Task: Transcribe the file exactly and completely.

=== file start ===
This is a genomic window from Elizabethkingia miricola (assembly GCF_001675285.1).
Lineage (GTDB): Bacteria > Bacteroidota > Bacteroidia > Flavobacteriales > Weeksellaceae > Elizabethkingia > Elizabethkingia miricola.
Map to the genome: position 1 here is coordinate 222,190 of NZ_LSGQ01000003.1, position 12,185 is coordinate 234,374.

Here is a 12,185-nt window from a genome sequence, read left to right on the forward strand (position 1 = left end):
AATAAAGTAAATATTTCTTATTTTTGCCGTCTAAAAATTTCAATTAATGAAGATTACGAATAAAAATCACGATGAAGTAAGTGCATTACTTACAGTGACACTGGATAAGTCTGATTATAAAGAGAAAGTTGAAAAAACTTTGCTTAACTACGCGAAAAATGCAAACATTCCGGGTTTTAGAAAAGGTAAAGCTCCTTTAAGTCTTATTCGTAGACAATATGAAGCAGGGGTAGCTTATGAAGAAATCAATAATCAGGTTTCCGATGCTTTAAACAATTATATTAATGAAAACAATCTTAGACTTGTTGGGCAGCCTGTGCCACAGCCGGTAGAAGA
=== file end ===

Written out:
This is a genomic window from Elizabethkingia miricola (assembly GCF_001675285.1).
Lineage (GTDB): Bacteria > Bacteroidota > Bacteroidia > Flavobacteriales > Weeksellaceae > Elizabethkingia > Elizabethkingia miricola.
Map to the genome: position 1 here is coordinate 222,190 of NZ_LSGQ01000003.1, position 12,185 is coordinate 234,374.

Here is a 12,185-nt window from a genome sequence, read left to right on the forward strand (position 1 = left end):
AATAAAGTAAATATTTCTTATTTTTGCCGTCTAAAAATTTCAATTAATGAAGATTACGAATAAAAATCACGATGAAGTAAGTGCATTACTTACAGTGACACTGGATAAGTCTGATTATAAAGAGAAAGTTGAAAAAACTTTGCTTAACTACGCGAAAAATGCAAACATTCCGGGTTTTAGAAAAGGTAAAGCTCCTTTAAGTCTTATTCGTAGACAATATGAAGCAGGGGTAGCTTATGAAGAAATCAATAATCAGGTTTCCGATGCTTTAAACAATTATATTAATGAAAACAATCTTAGACTTGTTGGGCAGCCTGTGCCACAGCCGGTAGAAGA